Composting Toilet Plans

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Use our free composting toilet plans to build a functional compost toilet, and start turning your waste into homemade garden fertilizer today!

The following plans will help you build a composting toilet that is odorless, incredibly easy to use, fully-functional, and portable. That last point is probably one of the most common reasons why people build a composting toilet in the first place; they're looking for an inexpensive way to dispose of human excrement in a remote location (e.g. cottage or cabin).

Before You Begin Building...

Before you start tackling these composting toilet plans, we want to give you a heads up about a few things.

First, in order to use this composting toilet properly, you're going to need an outdoor composting bin system. We're going to go into more details about this system on the following pages, however, we wanted to introduce the topic early on in these plans.

Second, these composting toilet plans call for the use of cover materials. Cover materials are just that, they are the materials you will use to cover your waste once you have used your toilet. A variety of materials can be used for cover, including sawdust, peat moss, cured compost, leaf mold, and/or rice husks.

An ideal cover material is highly biologically active (i.e. high in microbial activity). The more active this material, the better it will be at absorbing odors from your compost toilet. Please note that we do not recommend sawdust from woodworking shops, since this material is completely dry and devoid of biological activity. Instead, when we say sawdust, we are referring to the waste product from sawmills. This type of saw dust is still moist, rich in microbes, and partially decomposed; all of which make it a great cover material.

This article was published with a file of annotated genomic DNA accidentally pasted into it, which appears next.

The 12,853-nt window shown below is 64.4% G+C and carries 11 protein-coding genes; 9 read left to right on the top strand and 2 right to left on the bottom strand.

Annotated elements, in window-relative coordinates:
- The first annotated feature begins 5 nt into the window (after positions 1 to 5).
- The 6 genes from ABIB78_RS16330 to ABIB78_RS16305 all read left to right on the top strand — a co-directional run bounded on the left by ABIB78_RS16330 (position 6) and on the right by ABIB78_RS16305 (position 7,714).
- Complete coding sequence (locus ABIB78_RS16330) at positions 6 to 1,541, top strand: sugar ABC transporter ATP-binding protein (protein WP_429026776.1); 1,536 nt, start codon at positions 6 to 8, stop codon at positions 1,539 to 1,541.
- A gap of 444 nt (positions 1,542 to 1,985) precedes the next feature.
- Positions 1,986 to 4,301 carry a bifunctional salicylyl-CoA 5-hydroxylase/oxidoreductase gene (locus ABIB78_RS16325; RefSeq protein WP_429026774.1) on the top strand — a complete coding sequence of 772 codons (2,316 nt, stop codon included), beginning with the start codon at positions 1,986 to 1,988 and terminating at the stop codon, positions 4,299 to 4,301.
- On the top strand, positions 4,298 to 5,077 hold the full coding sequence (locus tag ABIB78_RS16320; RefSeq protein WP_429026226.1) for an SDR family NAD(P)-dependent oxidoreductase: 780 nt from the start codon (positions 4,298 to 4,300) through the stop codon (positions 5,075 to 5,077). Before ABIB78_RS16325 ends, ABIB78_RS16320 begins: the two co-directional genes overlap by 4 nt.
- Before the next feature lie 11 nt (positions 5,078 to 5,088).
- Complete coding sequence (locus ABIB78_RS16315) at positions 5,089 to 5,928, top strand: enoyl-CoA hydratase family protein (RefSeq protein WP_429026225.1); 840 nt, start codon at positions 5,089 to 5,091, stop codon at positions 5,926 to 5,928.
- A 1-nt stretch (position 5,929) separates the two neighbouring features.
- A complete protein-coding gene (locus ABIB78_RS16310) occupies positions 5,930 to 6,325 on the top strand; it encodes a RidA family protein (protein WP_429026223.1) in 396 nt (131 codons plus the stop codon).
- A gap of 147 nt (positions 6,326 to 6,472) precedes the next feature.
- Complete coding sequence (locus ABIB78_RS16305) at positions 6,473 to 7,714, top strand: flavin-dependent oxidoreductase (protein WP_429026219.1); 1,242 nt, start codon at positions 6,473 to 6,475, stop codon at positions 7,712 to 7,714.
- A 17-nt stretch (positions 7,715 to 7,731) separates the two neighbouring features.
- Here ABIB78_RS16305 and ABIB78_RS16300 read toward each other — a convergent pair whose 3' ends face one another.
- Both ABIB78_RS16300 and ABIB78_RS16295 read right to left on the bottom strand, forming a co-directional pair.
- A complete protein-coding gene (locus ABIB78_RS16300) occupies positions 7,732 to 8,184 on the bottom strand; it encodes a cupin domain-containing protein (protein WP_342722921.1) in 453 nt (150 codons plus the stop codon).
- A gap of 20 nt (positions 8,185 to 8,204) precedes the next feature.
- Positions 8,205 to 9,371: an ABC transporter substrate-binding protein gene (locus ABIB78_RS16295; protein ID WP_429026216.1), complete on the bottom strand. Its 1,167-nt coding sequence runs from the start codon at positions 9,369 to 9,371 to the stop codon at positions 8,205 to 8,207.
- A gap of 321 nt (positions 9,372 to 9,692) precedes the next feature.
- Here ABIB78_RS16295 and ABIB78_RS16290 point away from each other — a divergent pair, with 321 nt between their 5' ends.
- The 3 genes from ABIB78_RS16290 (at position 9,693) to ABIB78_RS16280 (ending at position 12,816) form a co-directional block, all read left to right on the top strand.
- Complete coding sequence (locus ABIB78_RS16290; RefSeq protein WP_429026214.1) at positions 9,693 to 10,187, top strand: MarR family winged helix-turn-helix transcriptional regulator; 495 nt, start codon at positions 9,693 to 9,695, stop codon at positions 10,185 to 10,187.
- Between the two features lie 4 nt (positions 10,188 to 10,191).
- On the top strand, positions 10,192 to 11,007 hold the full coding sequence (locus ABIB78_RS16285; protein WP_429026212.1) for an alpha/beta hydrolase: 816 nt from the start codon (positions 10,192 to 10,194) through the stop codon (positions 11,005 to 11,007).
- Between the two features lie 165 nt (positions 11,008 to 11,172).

Composting Toilet

What You'll Need

To successfully use these composting toilet plans, you will need the following materials:

  • Source of cover material (see important notes above)
  • 4 identical 5-gallon buckets
  • 1 18"x18" piece of 3/4" AC fir plywood
  • 1 18"x3" piece of 3/4" AC fir plywood
  • 2 10"x18" pieces of 3/4" AC fir plywood
  • 2 10"x19.5" pieces of 3/4" AC fir plywood
  • 4 3"x12" piece of 3/4" AC fir plywood
  • 2 metal hinges
  • 1 standard toilet seat
  • Jigsaw
  • Drill
  • 30+ 1-1/2 screws
  • Wood glue

What is AC fir plywood?

Softwood comes in a variety of grades (A through D). Each side of the wood is graded according to the number and severity of knots, splits, and other defects. Grade A is the best, whereas Grade D is the worst. So in this instance we are recommending one side of the plywood be Grade A (the fir side), and the other side be Grade C. This is one of the most common grades of fir plywood, so you shouldn't have a problem finding it.

Instructions

Step 1

    Assemble the frame of your toilet. The finished frame will be 21" long, 18" wide, and 10" deep. Begin by attaching the two 10"x18" pieces of plywood to the two 10"x19.5" pieces of plywood, using screws and wood glue. Be sure the 10"x19.5" pieces fit inside the other two pieces for a total length of 21". Also, be sure the fir side of the plywood is facing out.